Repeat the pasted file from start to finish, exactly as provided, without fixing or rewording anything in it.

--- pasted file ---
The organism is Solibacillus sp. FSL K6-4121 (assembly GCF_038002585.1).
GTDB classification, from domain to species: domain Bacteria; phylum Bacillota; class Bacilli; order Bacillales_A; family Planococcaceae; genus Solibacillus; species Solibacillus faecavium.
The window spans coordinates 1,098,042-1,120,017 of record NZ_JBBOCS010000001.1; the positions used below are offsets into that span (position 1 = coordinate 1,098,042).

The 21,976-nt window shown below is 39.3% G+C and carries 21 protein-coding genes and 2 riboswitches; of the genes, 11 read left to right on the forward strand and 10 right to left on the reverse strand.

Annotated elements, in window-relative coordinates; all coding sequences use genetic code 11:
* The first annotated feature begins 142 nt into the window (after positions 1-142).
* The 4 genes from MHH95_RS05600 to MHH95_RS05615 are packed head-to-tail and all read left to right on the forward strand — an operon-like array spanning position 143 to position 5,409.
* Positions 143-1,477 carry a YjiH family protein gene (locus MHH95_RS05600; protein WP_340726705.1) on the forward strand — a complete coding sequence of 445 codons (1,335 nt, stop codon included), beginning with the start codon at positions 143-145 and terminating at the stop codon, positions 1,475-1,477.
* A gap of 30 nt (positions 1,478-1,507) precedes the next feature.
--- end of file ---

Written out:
The organism is Solibacillus sp. FSL K6-4121 (assembly GCF_038002585.1).
GTDB classification, from domain to species: domain Bacteria; phylum Bacillota; class Bacilli; order Bacillales_A; family Planococcaceae; genus Solibacillus; species Solibacillus faecavium.
The window spans coordinates 1,098,042-1,120,017 of record NZ_JBBOCS010000001.1; the positions used below are offsets into that span (position 1 = coordinate 1,098,042).

The 21,976-nt window shown below is 39.3% G+C and carries 21 protein-coding genes and 2 riboswitches; of the genes, 11 read left to right on the forward strand and 10 right to left on the reverse strand.

Annotated elements, in window-relative coordinates; all coding sequences use genetic code 11:
* The first annotated feature begins 142 nt into the window (after positions 1-142).
* The 4 genes from MHH95_RS05600 to MHH95_RS05615 are packed head-to-tail and all read left to right on the forward strand — an operon-like array spanning position 143 to position 5,409.
* Positions 143-1,477 carry a YjiH family protein gene (locus MHH95_RS05600; protein WP_340726705.1) on the forward strand — a complete coding sequence of 445 codons (1,335 nt, stop codon included), beginning with the start codon at positions 143-145 and terminating at the stop codon, positions 1,475-1,477.
* A gap of 30 nt (positions 1,478-1,507) precedes the next feature.